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New amendments to the Judicial Review Procedure Act (JRPA), including new 30-day deadline to file application

On July 8, 2020 Bill 161 – the Stronger and Smarter Justice Act, 2020 (SASJA, 2020) – received Royal Assent from the Ontario legislature.  The SASJA, 2020 amends the JRPA to provide the courts with a generally applicable power to refuse to grant any relief on a judicial review application and, most importantly, requires judicial review applications to be brought within 30 days after the date the decision, or matter for which review is sought, was rendered, unless another Act provides otherwise.  The Human Rights Code (Code) does not provide any time period for commencing an application for judicial review and this means that the new 30-day time period applies to applications for judicial review under section 45.8 of the Code.

There are two significant developments to be aware of about commencing an application for judicial review under the Code. First, if your Human Rights Tribunal of Ontario (HRTO) decision is dated July 8, 2020 or after then you have thirty (30) days to commence an application for judicial review.  If you do not meet the thirty (30) day deadline, then you would have to ask the Divisional Court for an extension of time to be able to commence your application for judicial review. The Court may extend the time for making an application for judicial review, if it is satisfied that there are apparent grounds for relief and that no substantial prejudice or hardship will result to any person affected by reason of the delay.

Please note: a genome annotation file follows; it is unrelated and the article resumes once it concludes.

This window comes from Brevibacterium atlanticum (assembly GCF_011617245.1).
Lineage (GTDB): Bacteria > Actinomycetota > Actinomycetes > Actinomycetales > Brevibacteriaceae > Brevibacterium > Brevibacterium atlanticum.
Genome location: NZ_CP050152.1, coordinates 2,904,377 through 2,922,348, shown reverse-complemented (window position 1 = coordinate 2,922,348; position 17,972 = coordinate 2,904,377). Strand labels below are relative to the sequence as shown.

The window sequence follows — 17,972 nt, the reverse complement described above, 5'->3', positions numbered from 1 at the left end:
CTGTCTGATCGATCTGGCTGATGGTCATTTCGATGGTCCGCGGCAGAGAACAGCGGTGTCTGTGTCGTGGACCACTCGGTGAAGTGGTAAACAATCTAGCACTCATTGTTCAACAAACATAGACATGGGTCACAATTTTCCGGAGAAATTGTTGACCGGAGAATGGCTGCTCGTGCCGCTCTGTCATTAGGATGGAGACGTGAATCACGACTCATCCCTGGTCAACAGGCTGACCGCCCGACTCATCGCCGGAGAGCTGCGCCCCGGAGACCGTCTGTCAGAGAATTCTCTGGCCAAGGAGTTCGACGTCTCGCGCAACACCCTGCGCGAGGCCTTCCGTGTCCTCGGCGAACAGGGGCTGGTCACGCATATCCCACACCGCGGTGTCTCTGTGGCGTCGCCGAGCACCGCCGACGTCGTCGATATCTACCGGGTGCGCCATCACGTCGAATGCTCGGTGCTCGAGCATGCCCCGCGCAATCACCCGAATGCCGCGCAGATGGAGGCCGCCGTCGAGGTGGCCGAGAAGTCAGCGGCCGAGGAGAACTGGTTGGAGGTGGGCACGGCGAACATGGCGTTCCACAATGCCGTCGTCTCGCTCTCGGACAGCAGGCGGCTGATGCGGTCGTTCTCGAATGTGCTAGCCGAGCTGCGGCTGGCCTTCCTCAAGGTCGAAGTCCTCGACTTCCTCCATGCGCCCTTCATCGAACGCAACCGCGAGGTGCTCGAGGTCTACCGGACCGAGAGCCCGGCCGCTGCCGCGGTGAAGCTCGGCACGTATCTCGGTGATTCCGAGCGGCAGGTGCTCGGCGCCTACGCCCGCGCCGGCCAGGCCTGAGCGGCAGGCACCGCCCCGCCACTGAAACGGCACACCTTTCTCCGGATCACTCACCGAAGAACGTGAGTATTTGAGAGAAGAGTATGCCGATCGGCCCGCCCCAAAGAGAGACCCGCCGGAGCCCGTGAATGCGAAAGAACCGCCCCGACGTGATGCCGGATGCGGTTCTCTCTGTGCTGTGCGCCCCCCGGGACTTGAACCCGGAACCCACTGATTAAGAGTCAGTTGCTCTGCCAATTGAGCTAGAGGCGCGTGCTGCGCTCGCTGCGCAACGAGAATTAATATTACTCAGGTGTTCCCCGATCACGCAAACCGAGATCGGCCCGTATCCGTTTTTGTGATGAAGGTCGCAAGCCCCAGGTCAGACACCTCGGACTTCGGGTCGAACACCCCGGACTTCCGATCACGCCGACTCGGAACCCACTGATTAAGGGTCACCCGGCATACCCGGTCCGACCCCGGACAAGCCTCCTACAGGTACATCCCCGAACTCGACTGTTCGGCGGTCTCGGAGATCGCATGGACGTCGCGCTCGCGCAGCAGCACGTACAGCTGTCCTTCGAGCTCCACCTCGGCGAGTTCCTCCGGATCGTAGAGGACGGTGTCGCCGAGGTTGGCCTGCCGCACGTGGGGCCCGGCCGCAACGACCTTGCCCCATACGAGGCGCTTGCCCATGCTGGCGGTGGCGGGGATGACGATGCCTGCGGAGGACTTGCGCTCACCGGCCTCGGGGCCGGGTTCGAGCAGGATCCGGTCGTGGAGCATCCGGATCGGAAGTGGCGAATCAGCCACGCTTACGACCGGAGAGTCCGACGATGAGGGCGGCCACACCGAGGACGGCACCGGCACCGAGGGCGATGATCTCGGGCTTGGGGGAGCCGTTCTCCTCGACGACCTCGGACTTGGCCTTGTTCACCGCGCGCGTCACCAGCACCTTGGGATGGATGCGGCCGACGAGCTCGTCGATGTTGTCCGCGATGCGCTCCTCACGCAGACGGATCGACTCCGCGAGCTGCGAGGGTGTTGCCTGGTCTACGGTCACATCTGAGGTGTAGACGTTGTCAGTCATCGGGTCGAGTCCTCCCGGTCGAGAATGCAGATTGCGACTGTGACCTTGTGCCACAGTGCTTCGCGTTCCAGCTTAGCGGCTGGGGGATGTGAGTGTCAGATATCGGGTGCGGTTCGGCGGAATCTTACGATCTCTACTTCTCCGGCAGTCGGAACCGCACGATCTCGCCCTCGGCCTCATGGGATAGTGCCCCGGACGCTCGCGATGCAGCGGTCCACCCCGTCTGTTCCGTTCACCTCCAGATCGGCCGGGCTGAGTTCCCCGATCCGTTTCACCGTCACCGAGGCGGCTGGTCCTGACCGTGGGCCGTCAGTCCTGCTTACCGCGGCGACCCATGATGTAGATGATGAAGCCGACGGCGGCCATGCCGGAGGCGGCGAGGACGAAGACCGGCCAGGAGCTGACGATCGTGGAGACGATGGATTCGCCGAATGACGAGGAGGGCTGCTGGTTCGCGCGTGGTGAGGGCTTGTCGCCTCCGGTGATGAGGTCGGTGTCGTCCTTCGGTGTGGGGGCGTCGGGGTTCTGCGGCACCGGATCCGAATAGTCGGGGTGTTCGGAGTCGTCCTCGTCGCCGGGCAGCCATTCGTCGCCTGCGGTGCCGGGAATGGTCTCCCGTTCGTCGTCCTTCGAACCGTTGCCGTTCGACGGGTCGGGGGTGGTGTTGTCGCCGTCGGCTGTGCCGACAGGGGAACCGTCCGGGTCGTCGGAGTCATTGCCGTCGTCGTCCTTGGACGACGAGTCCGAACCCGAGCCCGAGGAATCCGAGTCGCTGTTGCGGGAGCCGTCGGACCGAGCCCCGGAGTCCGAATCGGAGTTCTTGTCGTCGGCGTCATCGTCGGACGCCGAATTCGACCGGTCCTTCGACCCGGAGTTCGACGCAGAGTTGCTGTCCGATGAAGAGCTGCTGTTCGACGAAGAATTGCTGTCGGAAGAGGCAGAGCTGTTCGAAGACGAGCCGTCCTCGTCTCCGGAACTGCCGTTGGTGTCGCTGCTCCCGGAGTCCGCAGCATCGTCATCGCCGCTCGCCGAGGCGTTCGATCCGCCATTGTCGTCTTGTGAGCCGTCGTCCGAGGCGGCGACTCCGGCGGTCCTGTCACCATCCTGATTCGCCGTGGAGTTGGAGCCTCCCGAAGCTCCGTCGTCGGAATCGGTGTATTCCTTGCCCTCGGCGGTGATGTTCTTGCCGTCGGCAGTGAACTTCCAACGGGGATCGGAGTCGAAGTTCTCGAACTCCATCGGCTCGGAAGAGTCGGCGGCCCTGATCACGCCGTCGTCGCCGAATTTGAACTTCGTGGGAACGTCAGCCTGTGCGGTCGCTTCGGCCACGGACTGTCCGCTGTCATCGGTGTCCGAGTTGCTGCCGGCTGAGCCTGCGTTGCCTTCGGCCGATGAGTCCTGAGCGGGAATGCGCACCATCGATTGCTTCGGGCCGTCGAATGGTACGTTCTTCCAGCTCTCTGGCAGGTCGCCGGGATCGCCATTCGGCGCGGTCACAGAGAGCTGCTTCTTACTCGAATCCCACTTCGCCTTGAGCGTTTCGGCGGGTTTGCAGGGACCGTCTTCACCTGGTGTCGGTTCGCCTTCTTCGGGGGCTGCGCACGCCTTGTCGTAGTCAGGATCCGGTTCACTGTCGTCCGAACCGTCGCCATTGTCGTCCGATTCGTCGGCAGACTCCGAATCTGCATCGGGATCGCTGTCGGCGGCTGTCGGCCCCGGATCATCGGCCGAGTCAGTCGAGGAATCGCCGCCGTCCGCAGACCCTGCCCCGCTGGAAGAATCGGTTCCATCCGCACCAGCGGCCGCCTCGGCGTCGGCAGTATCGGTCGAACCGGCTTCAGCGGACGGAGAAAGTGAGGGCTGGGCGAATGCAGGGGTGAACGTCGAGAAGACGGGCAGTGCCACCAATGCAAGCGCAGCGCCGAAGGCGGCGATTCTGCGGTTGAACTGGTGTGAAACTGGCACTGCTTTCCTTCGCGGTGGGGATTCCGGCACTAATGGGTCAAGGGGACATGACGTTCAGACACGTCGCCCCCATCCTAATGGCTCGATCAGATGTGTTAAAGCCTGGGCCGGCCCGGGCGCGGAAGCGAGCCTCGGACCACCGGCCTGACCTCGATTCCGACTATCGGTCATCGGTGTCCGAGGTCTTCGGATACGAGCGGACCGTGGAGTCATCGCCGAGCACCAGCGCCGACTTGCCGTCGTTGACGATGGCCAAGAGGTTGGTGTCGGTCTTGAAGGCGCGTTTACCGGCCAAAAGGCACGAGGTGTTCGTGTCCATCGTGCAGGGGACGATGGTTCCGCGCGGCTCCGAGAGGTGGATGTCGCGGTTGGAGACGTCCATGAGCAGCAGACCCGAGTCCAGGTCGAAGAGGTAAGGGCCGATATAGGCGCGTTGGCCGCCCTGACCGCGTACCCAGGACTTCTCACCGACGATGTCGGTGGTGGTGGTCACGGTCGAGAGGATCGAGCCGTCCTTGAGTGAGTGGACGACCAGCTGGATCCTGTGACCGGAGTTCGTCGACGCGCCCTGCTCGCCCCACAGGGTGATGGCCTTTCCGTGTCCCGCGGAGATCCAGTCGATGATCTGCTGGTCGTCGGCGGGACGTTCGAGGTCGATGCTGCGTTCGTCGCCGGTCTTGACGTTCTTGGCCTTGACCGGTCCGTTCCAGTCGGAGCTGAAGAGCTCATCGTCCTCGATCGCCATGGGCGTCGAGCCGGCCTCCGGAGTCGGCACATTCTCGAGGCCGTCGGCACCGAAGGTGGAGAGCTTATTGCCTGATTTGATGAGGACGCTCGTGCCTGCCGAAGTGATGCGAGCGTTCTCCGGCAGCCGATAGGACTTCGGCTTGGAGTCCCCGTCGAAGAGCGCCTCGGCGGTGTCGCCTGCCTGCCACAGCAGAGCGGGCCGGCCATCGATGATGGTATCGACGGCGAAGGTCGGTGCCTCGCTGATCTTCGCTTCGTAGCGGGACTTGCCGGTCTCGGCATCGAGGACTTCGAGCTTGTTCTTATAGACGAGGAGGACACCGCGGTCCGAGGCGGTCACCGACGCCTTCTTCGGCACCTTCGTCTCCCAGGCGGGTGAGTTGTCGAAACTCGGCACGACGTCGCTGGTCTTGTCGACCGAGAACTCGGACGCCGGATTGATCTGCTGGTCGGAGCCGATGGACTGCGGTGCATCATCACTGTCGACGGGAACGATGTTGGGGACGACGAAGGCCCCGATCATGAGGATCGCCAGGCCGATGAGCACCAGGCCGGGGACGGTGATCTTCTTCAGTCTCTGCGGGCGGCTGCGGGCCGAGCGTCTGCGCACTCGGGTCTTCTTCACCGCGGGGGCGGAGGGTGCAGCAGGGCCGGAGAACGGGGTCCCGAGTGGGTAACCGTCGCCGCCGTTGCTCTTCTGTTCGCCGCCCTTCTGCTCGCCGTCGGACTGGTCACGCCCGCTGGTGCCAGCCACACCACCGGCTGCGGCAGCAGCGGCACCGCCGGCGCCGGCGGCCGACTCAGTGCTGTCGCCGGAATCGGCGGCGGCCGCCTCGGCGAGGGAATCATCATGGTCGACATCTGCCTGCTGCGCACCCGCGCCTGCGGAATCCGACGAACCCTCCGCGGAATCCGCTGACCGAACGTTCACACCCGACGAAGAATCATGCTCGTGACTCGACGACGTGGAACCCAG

Second, if your HRTO decision is dated July 7, 2020 or before then the time period for an application for judicial review is still governed by the pre-Bill 161 Ontario jurisprudence. The Court has applied a general rule that an application for judicial review must be commenced within six (6) months.    The Court retains a discretion to dismiss an application for any delay past the six (6) month time period. The Court will typically examine the length of the delay, the explanation for a delay, and any prejudice to the respondent by the delay in commencing the application for judicial review. See Allen v. Bricklayers Masons Independent Union of Canada Local 1, 2020 ONSC 3369 (CanLII) where an application for judicial review was dismissed due to excessive delay.

For more information about practice and procedure on applications for judicial review, please see our Guide to Judicial Review